The types of immune cell infiltration calculated by the expression of DMEGs hypermethylation genes in psoriasis tissues mainly included CD4 T cells, NK cells, DCs, and so on. CD4 T cells were key components of the immune system and had been shown to play an important role in the pathogenesis of psoriasis (Fry et al., 2015). Recent studies have found that the CD4 T cell subset circulating cTfh cells were related to the development of many diseases including psoriasis (Ma and Deenick, 2014). The cTfh cells were activated in psoriasis with the expression of ICOS, Ki-67, PD-1, and HLA-DR at higher levels and increased production of interleukin (IL)-21, IL-17, and interferon (IFN)-γ. The ratio of cTfh cells and the production of cytokines were significantly reduced after 4 weeks of treatment (Wang et al., 2016). NK cells were well known for their dual functions of cytotoxicity and immune regulation. Studies had shown that more NK cells were infiltrated in the lesions of psoriasis (Son et al., 2009; Zeng et al., 2013; Polese et al., 2020). NKG2C was an active receptor of NK cells and may bind to HLA-E. The NK cells with high expression of NKG2C killed autoreactive T cells and respond to virus-infected cells, which might have an impact on psoriasis prevention (Patel et al., 2013). The inactivation and activation of DCs was an important mechanism to maintain a moderate immune response, which not only played a role in maintaining psoriasis inflammation but also participated in the initiation of inflammation (Wang and Bai, 2020; Novoszel et al., 2021). The neutrophils/lymphocyte ratio and neutrophils activity were significantly increased in patients with psoriasis compared with healthy controls (Wang and Jin, 2020). During the pathogenesis of psoriasis, neutrophils mainly produced IL-17A, which was an important cytokine leading to psoriatic dermatitis (Katayama, 2018). Monocytes (MONs) were pro-inflammatory in psoriasis and were participants in active and dynamic cytokine-mediated signaling (Golden et al., 2021). MCs were important immune cells for the establishment of adaptive and innate immunity, and MC microvesicle interactions might also play a promoting role in the development of psoriasis (Shefler et al., 2014). Therefore, the immune infiltration analysis of hypermethylated genes might provide a new perspective for the study of psoriasis.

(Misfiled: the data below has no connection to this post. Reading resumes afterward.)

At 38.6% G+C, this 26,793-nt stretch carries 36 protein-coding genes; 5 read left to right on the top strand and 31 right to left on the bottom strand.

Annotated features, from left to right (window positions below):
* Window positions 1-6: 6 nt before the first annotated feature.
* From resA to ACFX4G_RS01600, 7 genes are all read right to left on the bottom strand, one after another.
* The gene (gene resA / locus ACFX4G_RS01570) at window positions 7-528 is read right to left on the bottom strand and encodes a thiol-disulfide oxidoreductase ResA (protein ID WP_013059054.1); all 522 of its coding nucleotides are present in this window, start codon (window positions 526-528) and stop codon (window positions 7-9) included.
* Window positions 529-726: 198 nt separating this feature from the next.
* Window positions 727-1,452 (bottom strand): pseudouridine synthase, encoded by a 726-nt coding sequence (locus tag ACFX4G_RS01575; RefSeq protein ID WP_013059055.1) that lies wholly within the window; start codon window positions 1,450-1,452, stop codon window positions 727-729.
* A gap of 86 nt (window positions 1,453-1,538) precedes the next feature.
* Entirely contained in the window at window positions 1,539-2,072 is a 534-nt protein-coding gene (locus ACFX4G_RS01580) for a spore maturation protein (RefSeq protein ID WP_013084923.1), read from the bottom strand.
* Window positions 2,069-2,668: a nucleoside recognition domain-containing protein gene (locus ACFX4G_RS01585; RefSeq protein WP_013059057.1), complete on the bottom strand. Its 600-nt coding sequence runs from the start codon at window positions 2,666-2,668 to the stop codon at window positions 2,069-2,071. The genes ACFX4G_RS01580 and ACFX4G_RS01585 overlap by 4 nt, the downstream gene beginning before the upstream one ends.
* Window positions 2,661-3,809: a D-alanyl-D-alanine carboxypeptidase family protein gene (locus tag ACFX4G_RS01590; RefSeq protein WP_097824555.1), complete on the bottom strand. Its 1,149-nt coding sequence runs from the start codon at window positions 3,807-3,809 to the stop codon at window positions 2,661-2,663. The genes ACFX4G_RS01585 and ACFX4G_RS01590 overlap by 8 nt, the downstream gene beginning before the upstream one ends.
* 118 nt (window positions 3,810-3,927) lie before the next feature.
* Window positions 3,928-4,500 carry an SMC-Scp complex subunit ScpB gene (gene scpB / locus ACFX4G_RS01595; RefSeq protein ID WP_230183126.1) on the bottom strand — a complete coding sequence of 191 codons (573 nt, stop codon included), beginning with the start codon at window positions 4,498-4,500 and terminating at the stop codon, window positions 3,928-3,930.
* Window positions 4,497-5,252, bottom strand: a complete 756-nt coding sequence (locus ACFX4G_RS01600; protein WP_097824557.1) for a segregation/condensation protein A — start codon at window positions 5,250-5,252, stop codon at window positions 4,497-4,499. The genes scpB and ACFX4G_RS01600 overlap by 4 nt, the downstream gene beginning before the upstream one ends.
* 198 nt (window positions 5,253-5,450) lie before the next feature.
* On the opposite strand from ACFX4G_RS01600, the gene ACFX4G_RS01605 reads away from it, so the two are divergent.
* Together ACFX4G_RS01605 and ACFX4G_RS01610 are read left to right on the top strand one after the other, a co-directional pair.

The DO and DGN enrichment analyses suggested hyper-down genes, mainly enriched in polycystic ovary syndrome, inherited metabolic disorder, hypertriglyceridemia, lipodystrophy, etc. These diseases are related to metabolism. A previous meta-analysis including 12 studies, either cross-sectional or case–control, indicated a strong connection between metabolic syndrome and psoriasis (OR: 2.26, 95%CI: 1.70–3.01) (Singh et al., 2016). An update of this meta-analytic study including 6 cross-sectional studies and 11 case–control studies found that the association between psoriasis and metabolic syndrome, high blood pressure (OR range: 1.2–2.6), elevated plasma glucose levels (OR range: 1.2–4.6), and a higher prevalence of abdominal obesity (OR range: 2.1–3.8) was noted in patients with psoriasis compared with non-psoriatic controls (Armstrong et al., 2013). A recent meta-analysis of the association between metabolic syndrome and psoriasis included 63 studies (including 15,939 patients with psoriasis and 103,984 controls) and found that 30.29% of patients with psoriasis reported having metabolic syndrome, compared with 21.70% in the control group. The prevalence of metabolic syndrome was increased in patients with psoriasis (OR: 2.077; 95% CI: 1.84–2.34) (Choudhary et al., 2020).